The RNLI has become the latest major charity to end its door-to-door fundraising programme, having decided the activity does not fit with the principle behind its new opt-in-only communications policy.
A spokeswoman for the RNLI said the charity’s door-to-door activity, which was carried out by volunteers, would end on 1 January. She said the charity expected to lose about £300,000 in the first year after stopping the activity.
The RNLI’s spokeswoman said its income from door-to-door fell from £408,000 in 2014 to £359,000 last year.
"About 20 per cent of our fundraising branches did some door-to-door fundraising, with individual branch income from this activity varying from £50 to £12,000 a year and the majority of branches raising between £1,000 and £3,000 each year," she said.
She added that some branches would be able to carry out alternative fundraising activities to make up the lost income.
"After the RNLI’s recent decision to adopt an opt-in approach to fundraising, we reconsidered our policy on door-to-door fundraising," she said. "A call on a householder at their home address represents an uninvited communication, made to someone who, in a large number of cases, will not have been asked if they are prepared to receive an approach from the RNLI.
"As such, we decided that this activity did not fit with the principle behind the RNLI’s new opt-in approach."
Several other charities have suspended their door-to-door programmes since the summer.
Four of the charities investigated as part of the Fundraising Regulator’s inquiry into practices at the now defunct door-to-door agency Neet Feet – Action for Children, the disability charity Hft, Smile Train and the Children’s Trust – suspended their door-to-door activity after The Sun newspaper reported in July that the agency had been using aggressive fundraising techniques on vulnerable people.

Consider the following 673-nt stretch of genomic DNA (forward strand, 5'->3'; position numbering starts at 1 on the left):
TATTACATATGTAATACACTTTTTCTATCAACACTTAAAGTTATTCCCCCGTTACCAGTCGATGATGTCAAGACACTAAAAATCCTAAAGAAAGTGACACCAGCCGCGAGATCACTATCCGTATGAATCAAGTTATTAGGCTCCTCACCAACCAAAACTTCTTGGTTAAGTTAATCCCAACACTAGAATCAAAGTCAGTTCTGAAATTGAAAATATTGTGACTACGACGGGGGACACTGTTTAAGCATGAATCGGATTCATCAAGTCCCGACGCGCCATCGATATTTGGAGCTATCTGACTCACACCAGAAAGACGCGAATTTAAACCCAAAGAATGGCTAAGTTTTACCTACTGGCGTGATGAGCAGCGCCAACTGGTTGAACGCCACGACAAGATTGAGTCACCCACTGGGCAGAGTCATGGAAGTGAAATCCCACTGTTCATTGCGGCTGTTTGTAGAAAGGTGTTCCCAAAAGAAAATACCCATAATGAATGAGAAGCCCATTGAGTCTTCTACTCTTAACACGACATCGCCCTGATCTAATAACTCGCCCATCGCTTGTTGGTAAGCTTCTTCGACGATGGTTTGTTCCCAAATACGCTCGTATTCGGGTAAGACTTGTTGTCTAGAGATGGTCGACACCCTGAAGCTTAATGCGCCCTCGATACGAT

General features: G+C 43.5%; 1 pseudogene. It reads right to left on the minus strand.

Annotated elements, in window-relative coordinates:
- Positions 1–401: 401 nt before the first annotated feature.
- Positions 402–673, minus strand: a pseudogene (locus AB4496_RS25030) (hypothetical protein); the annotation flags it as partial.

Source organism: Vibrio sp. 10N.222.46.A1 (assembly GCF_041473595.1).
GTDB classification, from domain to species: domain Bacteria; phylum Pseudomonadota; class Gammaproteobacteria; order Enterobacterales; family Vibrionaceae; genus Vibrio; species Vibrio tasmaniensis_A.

A spokeswoman for Hft said the charity had decided not to carry out any form of face-to-face fundraising "for the foreseeable future" until it was confident that the recommendations handed out by the Fundraising Regulator in its Neet Feet report had been fully implemented.
Face-to-face activity generated £279,701 – or 11 per cent of the charity’s total fundraising income – in the last financial year.
A spokesman for Action for Children, which is owed £100,000 in reimbursements by Neet Feet for people who were signed up by the agency but did not then donate, said the charity suspended its entire face-to-face programme in September but would review whether to resume it in 2017.
Similarly, both Smile Train and the Children’s Trust, which was the one Neet Feet charity client not found by the Fundraising Regulator to have breached the Code of Fundraising Practice, suspended their face-to-face campaigns while the regulator’s four-month investigation was taking place but said they were considering resuming them.
World Animal Protection suspended its face-to-face programme in July but resumed it in September with the agency YFR Fundraising.
The remaining three charities implicated in the Neet Feet case – Save the Children, Unicef and the RNIB – have maintained their face-to-face programmes but say they have tightened up their practices since the summer.
Unicef is working with the face-to-face agencies One Sixty, Together, YFR and Appco. "These agencies will be subject to even more extensive monitoring," a spokeswoman for the charity said.
According to their websites, the RNIB is working with Care to Give, PFS, YFR, Smile and DMD, and Save the Children is running street fundraising campaigns with the agencies Urban Leaf and One Sixty.